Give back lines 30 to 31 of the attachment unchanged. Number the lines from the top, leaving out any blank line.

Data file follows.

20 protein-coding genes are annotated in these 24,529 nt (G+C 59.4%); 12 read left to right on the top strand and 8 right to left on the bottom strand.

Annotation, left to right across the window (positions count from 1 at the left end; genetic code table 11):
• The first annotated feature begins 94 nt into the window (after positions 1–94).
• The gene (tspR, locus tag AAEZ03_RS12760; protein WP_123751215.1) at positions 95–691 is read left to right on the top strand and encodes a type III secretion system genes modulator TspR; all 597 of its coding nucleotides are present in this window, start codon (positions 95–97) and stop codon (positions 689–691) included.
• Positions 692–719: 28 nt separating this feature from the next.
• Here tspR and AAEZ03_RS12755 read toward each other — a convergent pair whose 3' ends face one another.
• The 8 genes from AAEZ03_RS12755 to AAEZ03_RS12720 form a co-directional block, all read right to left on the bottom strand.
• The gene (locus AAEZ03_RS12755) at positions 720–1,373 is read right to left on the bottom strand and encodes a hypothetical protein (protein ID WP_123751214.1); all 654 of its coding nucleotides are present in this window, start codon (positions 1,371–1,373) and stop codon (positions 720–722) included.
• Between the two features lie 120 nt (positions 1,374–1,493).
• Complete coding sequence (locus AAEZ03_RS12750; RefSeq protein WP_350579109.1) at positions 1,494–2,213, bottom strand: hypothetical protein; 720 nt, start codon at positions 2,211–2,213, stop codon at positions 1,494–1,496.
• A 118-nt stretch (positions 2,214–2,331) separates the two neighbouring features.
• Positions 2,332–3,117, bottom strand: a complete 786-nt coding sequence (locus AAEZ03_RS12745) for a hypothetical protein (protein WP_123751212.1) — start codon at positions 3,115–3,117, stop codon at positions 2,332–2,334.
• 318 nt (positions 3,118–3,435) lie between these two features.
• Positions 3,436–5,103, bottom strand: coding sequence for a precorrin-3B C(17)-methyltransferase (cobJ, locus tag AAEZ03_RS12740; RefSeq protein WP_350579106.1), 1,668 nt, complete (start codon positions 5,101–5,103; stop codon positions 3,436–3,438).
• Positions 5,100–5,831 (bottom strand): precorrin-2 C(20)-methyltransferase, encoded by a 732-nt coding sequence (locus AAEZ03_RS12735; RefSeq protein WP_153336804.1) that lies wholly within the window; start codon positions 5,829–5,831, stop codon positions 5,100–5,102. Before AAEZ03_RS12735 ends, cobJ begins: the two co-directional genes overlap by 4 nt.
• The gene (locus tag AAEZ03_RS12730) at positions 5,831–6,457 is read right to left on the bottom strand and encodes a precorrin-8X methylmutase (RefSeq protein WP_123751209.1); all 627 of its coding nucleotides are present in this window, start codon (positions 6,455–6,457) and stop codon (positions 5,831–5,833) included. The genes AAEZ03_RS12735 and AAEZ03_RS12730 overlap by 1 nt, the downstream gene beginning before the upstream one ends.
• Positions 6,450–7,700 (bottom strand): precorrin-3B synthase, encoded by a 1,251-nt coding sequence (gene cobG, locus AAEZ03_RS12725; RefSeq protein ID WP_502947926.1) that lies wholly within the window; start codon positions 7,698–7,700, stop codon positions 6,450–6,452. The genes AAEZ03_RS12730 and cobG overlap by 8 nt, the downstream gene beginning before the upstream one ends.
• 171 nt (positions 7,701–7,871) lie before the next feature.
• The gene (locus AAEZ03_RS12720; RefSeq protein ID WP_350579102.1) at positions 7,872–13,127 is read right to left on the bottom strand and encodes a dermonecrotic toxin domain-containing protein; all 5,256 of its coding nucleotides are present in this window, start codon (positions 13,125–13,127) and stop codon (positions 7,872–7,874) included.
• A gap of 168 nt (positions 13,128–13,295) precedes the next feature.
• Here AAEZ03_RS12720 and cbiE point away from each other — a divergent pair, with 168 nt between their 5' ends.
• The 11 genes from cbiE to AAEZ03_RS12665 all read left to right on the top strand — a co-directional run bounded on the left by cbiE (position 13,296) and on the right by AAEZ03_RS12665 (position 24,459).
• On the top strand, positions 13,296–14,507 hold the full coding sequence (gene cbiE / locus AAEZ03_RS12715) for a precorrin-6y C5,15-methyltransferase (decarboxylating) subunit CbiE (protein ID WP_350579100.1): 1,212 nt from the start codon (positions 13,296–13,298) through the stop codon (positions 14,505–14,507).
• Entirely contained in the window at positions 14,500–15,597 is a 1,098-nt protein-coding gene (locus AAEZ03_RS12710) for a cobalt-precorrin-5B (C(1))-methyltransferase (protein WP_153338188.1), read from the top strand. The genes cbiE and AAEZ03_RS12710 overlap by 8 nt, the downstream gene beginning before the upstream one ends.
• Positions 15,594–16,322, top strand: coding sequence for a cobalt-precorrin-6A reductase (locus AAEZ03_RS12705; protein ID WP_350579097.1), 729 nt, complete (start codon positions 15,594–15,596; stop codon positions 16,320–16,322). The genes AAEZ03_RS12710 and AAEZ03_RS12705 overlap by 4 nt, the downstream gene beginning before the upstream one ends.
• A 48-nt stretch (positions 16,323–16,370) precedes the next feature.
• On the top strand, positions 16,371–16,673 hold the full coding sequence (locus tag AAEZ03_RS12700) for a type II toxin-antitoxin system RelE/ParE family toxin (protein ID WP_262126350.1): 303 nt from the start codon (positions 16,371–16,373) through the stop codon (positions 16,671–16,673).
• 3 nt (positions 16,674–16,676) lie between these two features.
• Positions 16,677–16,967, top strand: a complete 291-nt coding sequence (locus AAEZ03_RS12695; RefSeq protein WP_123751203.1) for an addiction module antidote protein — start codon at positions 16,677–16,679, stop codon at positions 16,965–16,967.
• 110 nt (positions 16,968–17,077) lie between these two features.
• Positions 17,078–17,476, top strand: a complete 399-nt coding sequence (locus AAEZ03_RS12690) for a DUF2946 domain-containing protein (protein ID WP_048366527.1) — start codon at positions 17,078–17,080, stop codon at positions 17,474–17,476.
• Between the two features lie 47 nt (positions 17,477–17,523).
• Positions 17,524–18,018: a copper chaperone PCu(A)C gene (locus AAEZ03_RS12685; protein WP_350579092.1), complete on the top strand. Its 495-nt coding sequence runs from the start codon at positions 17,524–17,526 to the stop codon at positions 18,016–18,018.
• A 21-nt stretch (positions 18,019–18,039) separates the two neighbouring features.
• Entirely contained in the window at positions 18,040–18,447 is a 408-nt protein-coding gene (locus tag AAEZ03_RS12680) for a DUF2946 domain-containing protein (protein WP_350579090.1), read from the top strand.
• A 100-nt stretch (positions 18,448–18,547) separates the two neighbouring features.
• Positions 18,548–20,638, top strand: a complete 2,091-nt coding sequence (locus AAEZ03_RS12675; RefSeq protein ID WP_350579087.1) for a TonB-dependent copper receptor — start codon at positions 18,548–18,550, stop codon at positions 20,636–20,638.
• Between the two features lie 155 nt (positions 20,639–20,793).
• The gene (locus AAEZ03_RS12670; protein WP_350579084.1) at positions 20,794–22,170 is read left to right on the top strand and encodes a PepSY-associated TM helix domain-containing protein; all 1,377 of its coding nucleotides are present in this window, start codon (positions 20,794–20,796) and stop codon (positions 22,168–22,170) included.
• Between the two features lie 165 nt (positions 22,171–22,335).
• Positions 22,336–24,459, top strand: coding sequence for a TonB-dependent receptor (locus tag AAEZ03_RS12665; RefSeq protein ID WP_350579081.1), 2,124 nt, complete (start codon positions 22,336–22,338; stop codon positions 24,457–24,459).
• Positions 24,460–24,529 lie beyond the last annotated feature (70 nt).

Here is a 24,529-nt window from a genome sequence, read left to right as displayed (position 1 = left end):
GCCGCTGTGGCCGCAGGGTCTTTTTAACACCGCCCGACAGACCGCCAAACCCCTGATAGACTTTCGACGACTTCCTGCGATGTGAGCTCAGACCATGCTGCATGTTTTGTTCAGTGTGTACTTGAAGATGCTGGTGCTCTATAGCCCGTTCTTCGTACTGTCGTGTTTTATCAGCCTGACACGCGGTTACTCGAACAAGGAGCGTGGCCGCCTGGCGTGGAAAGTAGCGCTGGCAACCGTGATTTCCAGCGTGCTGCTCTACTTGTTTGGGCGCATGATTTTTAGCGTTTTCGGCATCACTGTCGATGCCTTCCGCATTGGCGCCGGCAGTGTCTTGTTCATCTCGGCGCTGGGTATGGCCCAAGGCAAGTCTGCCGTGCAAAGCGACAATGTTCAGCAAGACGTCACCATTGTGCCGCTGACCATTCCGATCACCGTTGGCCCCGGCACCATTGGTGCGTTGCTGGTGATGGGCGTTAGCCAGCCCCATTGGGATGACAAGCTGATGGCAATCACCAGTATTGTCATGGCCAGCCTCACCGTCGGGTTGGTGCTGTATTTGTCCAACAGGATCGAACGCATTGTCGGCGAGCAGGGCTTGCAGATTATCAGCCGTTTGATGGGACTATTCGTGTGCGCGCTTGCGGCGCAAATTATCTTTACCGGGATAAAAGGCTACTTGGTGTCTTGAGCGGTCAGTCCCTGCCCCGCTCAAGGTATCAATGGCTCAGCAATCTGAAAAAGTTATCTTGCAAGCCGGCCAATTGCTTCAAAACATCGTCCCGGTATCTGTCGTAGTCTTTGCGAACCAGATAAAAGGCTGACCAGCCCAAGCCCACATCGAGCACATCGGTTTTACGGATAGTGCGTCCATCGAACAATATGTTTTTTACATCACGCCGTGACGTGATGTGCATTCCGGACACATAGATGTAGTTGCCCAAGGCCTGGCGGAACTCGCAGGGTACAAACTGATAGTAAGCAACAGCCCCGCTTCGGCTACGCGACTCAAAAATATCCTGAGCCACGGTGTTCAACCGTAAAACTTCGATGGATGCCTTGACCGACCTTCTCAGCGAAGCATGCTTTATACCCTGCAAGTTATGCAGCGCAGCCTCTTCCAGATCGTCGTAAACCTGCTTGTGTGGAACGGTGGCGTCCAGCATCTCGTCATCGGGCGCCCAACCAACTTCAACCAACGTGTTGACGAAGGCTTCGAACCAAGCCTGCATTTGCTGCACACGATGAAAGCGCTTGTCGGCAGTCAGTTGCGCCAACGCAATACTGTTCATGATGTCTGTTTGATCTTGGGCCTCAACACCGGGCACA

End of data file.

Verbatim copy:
• 110 nt (positions 16,968–17,077) lie between these two features.
• Positions 17,078–17,476, top strand: a complete 399-nt coding sequence (locus AAEZ03_RS12690) for a DUF2946 domain-containing protein (protein ID WP_048366527.1) — start codon at positions 17,078–17,080, stop codon at positions 17,474–17,476.